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True to the Past

By Melanie Moffett
In Bayou Home
May 27th, 2015
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Edgewood Plantation:  Finding Love and Breathing New Life into Farmerville’s Historic Baughman Home

article by Maré Brennan | photography by Martin G Meyers

This love story begins over one hundred and thirteen years ago at a time when small town merchants were kings of their domain, providing their communities with the necessities to grow. It was an age of horsedrawn carriages and rivers plied by steamboats. In 1902, Farmerville’s leading merchant, Jefferson Davis Baughman, built a Victorian showplace of a home for his wife Nancy and their four daughters.  Complete with a unique bell tower and dramatic wrap-around porch with stick and ball latticework, the home, locally known as a Steamboat Gothic masterpiece, originally had thirteen rooms with soaring ceilings, hardwood floors and handcrafted crown molding details. When it was completed, Edgewood was the centerpiece of a three thousand acre working stock plantation and as one can imagine a social hub of northeast Louisiana’s high society. It has been noted that Mr. Baughman, ever the savvy businessman, had gone to New York City to sell his cotton, when he happened to see an exhibition conducted by none other than Alexander Graham Bell, introducing the newest invention – telephones! Baughman promptly bought three, one for his mercantile store, one for the warehouse and one for Edgewood, making his home the first house south of the Mason-Dixon Line to have a phone. Edgewood encountered another brush with history when a young and a not-quite-famous-yet Charles Lindbergh ran out of gas while piloting his plane across the country and landed in one of Edgewood’s vast fields where he was promptly refueled and sent on his way.

Fast forward to the turn of the millennium and Edgewood, with the passing of the last of the four Baughman daughters in the 1970s, had fallen into disrepair, a Sleeping Beauty castle that needed to be reawakened. Passersby would slow to get a peek of the plantation home slowly being overtaken by the piney woods and vines. Worse, vandals and scavengers would break into the structure, stealing anything that they dared carry out, including three of the home’s four fireplace mantles which were literally pried off the walls. One of those frequent passersby was a longtime Farmerville resident, Kay Carroll, who dreamed of turning back the ravaging hands of time for Edgewood. “For years, I kept telling my husband, Pat, that it sure would make a great Bed and Breakfast,” she smiles, recalling how she laid the groundwork for what has become the couple’s passion, restoring Edgewood to its former glory and becoming the hosts with the most at this sought after venue. Pat was listening, and in 2010 Pat purchased the dilapidated property and surprised Kay with the keys. Luckily, Pat’s background in construction prepared him for the arduous restoration that lay ahead.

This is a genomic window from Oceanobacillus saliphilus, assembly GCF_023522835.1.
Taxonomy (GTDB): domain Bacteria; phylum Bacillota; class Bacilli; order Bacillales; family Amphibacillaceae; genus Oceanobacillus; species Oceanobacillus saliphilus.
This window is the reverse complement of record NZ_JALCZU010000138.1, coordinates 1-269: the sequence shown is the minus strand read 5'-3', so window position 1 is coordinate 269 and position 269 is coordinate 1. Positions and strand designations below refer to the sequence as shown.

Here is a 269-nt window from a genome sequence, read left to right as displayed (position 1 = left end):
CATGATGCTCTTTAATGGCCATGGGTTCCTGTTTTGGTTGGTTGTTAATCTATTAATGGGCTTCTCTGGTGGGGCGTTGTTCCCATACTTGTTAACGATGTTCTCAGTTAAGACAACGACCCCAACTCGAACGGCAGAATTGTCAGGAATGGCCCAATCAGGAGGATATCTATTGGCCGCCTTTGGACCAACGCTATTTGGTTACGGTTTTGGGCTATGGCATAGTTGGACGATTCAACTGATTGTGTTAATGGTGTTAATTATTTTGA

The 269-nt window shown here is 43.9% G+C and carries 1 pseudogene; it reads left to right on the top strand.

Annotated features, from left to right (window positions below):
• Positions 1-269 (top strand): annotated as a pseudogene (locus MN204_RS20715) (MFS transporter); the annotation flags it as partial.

“The third day we owned the property,” remembers Kay, “the Sheriff’s deputies, who were accustomed to looters destroying Edgewood, tried to arrest Pat for trespassing. I thought I was going to have to bail him out of jail, but they realized we were the new property owners fairly quickly and even helped with the restoration by returning architectural items which had been recovered as stolen property.” What awaited the new owners was a turret 4.5 inches out of plumb after years of water damage, a disintegrating foundation and lots of bats and critters roaming throughout the structure. After seeing the condition up close, Kay recalls she had no idea that one day this overgrown diamond in the rough would become an amazing venue for weddings and events, as well. Explains Kay, it took over six months for Pat to get the home into a stable and livable state. No modern love story with a distinctive home such as this would be complete without an Internet intervention. During a search for materials online, Pat happened upon a fortuitous Craigslist ad in Shreveport offering three Victorian-era mantles that had recently been removed from an estate during its remodel. What are the chances that he would find three mantles built during the same time period to replace the three that had been stolen from Edgewood and only an hour drive away!

The Carrolls have taken painstaking care to restore the details that make Edgewood Plantation worthy of its place on the National Register of Historic Places. Layers of wallpaper were stripped and original colors of walls were discerned. Original oak floors throughout were restored to a beautiful sheen. As the couple points out, not one ceiling throughout the home is the same. In the Diamond Bay Room, which is often used for showers, teas or receptions, the exceptional molding throughout the room as well as the ceiling uses as diamond motif.